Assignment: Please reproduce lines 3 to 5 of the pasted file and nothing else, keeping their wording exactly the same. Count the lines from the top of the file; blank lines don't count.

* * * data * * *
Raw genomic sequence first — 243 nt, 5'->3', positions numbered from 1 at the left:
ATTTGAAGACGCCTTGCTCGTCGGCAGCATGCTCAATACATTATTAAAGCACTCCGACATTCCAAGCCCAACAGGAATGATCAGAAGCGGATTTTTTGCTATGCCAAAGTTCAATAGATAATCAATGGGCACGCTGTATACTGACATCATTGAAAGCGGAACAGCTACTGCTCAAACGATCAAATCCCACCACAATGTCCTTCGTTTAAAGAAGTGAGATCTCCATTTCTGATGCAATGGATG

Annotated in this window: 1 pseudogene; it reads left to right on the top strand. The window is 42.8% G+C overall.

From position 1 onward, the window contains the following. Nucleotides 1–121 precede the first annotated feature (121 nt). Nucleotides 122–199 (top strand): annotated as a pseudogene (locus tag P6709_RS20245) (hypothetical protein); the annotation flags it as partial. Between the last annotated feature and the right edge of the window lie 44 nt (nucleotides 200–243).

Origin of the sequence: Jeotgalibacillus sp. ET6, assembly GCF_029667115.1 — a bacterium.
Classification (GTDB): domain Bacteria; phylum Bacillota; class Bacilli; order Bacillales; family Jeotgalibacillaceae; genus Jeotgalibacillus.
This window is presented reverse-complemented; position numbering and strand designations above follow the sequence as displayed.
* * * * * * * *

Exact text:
Annotated in this window: 1 pseudogene; it reads left to right on the top strand. The window is 42.8% G+C overall.

From position 1 onward, the window contains the following. Nucleotides 1–121 precede the first annotated feature (121 nt). Nucleotides 122–199 (top strand): annotated as a pseudogene (locus tag P6709_RS20245) (hypothetical protein); the annotation flags it as partial. Between the last annotated feature and the right edge of the window lie 44 nt (nucleotides 200–243).

Origin of the sequence: Jeotgalibacillus sp. ET6, assembly GCF_029667115.1 — a bacterium.